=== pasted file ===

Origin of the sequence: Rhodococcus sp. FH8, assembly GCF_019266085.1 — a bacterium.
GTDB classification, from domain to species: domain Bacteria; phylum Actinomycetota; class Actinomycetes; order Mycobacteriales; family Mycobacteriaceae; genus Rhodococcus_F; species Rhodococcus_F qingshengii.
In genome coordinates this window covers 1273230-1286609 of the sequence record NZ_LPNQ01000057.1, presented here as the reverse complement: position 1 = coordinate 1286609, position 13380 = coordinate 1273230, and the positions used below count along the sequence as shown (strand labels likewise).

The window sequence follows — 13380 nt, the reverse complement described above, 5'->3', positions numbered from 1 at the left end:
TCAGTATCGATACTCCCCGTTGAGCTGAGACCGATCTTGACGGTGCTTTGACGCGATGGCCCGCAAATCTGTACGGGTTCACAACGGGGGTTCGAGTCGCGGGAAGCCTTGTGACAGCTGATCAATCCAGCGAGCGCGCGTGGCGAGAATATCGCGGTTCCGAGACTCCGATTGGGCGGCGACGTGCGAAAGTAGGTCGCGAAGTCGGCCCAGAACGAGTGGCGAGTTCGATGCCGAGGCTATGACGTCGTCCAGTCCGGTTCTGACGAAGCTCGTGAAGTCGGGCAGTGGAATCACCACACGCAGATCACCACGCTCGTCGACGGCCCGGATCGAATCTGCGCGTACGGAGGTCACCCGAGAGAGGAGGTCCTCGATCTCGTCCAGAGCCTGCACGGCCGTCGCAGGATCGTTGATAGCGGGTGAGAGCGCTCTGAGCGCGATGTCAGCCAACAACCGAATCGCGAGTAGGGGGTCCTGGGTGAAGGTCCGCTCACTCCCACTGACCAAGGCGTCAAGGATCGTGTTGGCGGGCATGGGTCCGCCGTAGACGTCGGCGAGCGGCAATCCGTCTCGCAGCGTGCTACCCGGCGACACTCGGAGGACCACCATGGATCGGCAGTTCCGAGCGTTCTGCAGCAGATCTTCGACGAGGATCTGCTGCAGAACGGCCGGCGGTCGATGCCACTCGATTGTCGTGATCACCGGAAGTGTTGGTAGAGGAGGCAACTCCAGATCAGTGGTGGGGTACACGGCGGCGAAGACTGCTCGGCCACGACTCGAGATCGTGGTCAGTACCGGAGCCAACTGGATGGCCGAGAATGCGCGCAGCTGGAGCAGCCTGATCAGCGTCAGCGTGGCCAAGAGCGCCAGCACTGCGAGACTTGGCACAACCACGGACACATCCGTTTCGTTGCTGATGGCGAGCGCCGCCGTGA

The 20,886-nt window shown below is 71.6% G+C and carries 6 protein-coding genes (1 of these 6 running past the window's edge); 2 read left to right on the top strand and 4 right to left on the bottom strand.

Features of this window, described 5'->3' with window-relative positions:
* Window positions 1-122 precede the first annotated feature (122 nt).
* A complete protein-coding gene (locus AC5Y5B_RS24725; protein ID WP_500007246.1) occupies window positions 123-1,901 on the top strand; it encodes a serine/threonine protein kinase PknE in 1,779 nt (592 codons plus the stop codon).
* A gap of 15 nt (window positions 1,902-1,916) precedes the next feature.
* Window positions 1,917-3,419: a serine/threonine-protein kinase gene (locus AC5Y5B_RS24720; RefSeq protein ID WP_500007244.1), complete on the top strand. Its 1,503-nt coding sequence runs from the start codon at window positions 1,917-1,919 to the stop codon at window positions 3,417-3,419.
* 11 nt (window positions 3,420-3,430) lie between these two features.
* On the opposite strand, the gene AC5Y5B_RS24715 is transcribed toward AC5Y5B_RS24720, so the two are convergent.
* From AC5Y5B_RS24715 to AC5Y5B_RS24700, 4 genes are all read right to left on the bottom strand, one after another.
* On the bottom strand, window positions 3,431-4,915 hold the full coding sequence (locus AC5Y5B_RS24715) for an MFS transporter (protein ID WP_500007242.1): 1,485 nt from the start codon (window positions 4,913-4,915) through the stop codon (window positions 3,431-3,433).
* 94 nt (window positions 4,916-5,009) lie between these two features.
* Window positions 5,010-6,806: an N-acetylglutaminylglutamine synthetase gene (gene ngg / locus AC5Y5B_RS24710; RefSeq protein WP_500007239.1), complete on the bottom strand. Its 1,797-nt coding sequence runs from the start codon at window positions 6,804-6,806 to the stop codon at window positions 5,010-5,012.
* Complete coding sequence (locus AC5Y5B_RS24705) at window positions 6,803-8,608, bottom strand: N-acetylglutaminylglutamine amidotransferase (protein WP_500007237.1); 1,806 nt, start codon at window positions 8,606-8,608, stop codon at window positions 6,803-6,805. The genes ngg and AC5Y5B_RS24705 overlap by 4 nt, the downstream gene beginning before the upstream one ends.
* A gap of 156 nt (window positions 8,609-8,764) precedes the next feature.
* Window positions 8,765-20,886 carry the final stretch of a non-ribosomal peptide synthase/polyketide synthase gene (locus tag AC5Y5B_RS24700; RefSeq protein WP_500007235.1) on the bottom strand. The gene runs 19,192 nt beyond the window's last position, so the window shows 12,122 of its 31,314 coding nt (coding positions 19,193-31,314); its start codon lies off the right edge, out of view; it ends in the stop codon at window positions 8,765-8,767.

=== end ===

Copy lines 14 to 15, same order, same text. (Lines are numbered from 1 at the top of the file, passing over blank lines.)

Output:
* From AC5Y5B_RS24715 to AC5Y5B_RS24700, 4 genes are all read right to left on the bottom strand, one after another.
* On the bottom strand, window positions 3,431-4,915 hold the full coding sequence (locus AC5Y5B_RS24715) for an MFS transporter (protein ID WP_500007242.1): 1,485 nt from the start codon (window positions 4,913-4,915) through the stop codon (window positions 3,431-3,433).